Jack Ma, chairman of Alibaba Group, attends a show during Alibaba Group's 11.11 Singles' Day global shopping festival in Shanghai, on November 10. Photo: Reuters/Aly Song

While people are curious to know whether any of Alibaba Group transactions on the recent Double 11 or Singles’ Day were fake, the public has been told at least 4,092 orders were not real and thus were not recorded.

China’s biggest e-commerce company set a record for e-commerce transactions on Saturday of 168 billion yuan (US$25 billion), up about 40% from 120.7 billion yuan on the same day in 2016. Fortunately, it excluded the inflated transactions of a China-based aeroplane supplier. Otherwise, the figure would have been seriously distorted.

Jiangsu Quanyi Aviation Technology told media it had received 4,093 orders of online purchases totaling 969 trillion yuan, which is 5,767 times more than Alibaba’s one-day record on Saturday, according to the Yangtze Evening News.

The company said it put pictures of its products, including jet planes, hot-air balloons and helicopters, on Taobao.com, Alibaba’s e-commerce platform, but only for promotional purposes and it did not expect to get online orders as each product worth millions of yuan.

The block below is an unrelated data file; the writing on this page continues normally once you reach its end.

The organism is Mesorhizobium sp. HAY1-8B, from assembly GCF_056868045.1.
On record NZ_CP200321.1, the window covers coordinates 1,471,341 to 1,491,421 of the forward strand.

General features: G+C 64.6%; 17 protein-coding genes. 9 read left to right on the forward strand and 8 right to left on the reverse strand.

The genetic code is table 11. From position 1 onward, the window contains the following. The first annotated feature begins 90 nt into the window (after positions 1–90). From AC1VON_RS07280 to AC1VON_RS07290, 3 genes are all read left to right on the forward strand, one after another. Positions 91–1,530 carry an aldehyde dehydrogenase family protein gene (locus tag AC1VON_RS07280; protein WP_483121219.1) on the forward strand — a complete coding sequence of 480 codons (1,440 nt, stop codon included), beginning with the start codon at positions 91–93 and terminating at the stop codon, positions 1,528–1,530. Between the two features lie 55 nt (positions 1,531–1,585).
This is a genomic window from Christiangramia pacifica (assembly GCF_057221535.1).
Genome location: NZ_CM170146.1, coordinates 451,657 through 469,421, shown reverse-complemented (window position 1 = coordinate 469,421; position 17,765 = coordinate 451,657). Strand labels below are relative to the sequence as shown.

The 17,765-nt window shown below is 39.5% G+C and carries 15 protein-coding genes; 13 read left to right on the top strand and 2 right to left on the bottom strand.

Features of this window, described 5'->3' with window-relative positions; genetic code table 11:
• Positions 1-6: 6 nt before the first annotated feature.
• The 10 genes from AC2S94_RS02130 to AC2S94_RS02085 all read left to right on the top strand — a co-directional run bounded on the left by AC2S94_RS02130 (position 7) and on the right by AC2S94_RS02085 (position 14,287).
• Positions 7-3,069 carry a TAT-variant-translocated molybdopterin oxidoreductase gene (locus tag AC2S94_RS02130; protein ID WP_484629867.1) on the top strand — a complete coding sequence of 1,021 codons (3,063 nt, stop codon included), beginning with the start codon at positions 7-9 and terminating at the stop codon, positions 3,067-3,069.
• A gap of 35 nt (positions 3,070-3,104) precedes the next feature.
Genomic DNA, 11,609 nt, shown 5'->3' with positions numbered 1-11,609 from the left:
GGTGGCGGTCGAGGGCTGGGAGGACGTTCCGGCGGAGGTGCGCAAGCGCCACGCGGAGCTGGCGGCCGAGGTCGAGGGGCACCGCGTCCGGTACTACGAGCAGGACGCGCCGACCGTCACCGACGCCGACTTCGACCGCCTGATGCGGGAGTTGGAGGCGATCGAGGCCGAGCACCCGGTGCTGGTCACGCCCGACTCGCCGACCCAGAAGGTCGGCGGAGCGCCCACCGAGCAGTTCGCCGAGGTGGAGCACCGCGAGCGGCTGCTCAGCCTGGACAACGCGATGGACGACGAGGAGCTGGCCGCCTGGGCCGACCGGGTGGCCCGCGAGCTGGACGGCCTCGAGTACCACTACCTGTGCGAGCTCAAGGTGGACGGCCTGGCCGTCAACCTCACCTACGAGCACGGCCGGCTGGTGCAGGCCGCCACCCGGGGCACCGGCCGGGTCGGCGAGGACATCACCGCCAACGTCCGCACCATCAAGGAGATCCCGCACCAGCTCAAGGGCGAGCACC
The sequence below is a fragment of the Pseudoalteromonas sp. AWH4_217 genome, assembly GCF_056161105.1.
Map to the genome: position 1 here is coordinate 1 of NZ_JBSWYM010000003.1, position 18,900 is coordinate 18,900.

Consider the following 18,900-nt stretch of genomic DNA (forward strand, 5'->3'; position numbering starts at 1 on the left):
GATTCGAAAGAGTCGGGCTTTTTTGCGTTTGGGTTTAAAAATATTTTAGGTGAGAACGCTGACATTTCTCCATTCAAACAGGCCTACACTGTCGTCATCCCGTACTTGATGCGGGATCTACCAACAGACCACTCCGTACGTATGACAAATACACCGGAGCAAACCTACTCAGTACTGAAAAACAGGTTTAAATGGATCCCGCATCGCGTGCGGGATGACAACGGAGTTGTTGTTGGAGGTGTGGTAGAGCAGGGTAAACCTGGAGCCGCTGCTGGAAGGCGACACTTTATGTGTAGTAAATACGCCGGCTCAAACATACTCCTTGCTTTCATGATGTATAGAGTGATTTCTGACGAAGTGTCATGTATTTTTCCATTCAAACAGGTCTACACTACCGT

But a strange thing happened when Wang Ping, the general manager of Quanyi Aviation, started receiving orders at 8pm on Friday, before the big shopping festival kicked off at midnight.

“My handset rang like a bomb. Orders amounting to an eight-digit figure in value each kept coming in,” Wang told Xinhuanet.

Wang realized very soon that his online shop on Taobao had become a target of visits by netizens, who wanted to show off by telling friends that they had purchased an aeroplane. Wang knew clearly that these people would not complete the transactions, so he took advantage of the activity to promote his company and website by launching a one-day “Buy an aeroplane” online campaign.

Within hours, some 150,000 people visit Quanyi’s website. In 12 hours, the company received 2,780 orders totaled 169 billion, as netizens went crazy sharing photos of their order receipts on social networks as they pretended to be billionaires.

By 5:30pm on November 11, Quanyi had received 4,093 orders totaling 969 trillion yuan. Some netizens may have purchased tens or hundreds of aircraft in each order.

Quanyi obviously “outperformed” Boeing Co, which received an order of 300 planes worth 245 billion yuan from Beijing during US President Donald Trump’s visit to China last week.

After a fun day on Saturday, Wang not only won free promotion for his company in China, but also a real order.

Wang said a man from Nanjing bought a second-hand helicopter for six million yuan – a 60% discount from the original price of 15 million yuan. But that legitimate deal was included in the total transactions that were part of this year’s Double 11 festival.

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